Jul 16, 2014

Room of the Week: Reisa Pollard, Beyond Beige Interior Design

According to interior designer Reisa Pollard of Beyond Beige Interior Design, the design team started by taking an antique clawfoot tub and re-enamelling it in chartreuse yellow (Para Paint, Crisp Gewurtzraminer, p5050-52), then embedded it in cast concrete. Shower hardware is the Windham Hotel Thermostatic Tub and Shower Set from Signature Hardware. The lights above the vanity were crafted by a Canadian artist Tanya Clarke who uses recycled plumbing parts along with hand-blown glass, and the red faucet hardware from Rubinet adds another bright color without going overboard.

Category: Bathroom
DesignerReisa Pollard, Beyond Beige Interior Design
Location: Vancouver

Goal: To bring color and life to the powder room in an old heritage loft in the Hamilton building, located in the heart of Vancouver’s Yaletown neighborhood.

Inspiration: The client is a well-known actor and producer from Canada and his wife is from Chicago, but they wanted a relaxed, low-maintenance space. Pollard wanted to keep the bones of the loft while bringing in rich texture and color in a unique and original way.

Breakdown: “This small space encouraged us to be creative in the details since there was no opportunity to modify the floor plan,” Pollard notes. “I felt that because of the size constraints of the room that if I simply worked with industrial elements that it would have to propensity to be dreary. I wanted the user to go in and feel happy and inspired by the space. The inspiration started with two images: one of a concrete tub, and another of an old corrugated iron wall. These elements seemed quite natural to include and the challenge was how to infuse the color as I don’t typically design with bright primary hues.”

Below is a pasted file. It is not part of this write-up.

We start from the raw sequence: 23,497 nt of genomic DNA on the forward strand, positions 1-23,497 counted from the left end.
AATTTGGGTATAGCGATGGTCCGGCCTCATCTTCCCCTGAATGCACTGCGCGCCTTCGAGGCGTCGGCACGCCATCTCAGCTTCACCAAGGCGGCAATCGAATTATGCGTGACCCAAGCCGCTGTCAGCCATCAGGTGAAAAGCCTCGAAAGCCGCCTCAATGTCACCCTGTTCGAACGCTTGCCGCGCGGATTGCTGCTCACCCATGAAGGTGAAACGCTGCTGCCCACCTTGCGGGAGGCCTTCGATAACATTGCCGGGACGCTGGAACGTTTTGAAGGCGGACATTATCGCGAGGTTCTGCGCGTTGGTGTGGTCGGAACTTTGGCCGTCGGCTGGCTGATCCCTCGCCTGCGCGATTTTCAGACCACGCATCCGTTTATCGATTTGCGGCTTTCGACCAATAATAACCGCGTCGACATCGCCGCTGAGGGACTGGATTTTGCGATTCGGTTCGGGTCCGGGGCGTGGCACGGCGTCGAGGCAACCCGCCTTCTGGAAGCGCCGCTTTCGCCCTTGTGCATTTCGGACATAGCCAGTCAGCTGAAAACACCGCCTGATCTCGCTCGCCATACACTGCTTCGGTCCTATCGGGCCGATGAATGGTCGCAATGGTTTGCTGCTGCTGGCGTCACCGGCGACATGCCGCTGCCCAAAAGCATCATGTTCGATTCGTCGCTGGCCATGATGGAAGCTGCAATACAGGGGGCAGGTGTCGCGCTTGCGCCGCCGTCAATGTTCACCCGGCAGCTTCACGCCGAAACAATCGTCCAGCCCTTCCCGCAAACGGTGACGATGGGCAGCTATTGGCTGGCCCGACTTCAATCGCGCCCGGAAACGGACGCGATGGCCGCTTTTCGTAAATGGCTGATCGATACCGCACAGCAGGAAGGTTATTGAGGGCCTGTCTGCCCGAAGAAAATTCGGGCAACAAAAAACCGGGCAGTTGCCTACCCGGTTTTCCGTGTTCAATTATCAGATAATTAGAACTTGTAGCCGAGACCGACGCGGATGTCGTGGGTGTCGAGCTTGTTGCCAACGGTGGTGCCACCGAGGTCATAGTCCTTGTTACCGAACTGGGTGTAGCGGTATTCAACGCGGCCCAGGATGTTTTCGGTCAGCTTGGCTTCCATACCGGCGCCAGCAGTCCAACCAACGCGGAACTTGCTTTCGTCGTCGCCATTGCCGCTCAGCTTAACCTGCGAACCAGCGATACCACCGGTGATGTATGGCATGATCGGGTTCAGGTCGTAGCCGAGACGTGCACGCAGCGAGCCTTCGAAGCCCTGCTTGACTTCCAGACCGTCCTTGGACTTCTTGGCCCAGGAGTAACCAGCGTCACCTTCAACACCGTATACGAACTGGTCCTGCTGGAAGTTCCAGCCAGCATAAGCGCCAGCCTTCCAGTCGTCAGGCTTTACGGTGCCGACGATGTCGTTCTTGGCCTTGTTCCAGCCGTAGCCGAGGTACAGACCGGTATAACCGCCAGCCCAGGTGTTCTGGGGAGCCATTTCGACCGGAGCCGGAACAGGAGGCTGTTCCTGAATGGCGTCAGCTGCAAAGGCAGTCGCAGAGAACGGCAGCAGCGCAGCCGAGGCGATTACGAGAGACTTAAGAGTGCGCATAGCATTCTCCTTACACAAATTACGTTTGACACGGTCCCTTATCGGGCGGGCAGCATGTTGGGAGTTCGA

Tips to Get the Look: Pollard advises consideration for the materials that are already in a room, such as drywall, and working from there to find creative, colorful, and interesting ways to cover it up. In the case of this bathroom she mixed higher-priced, hand-glazed hexagonal tile from Ann Sacks with inexpensive corrugated metal paneling behind the Janitor’s Card vanity from U-Line Distributers. “Typically, when designing you are trying to match metal finishes etc.,” she says. “In eclectic design, it is better use reckless abandon and mix various elements together.”

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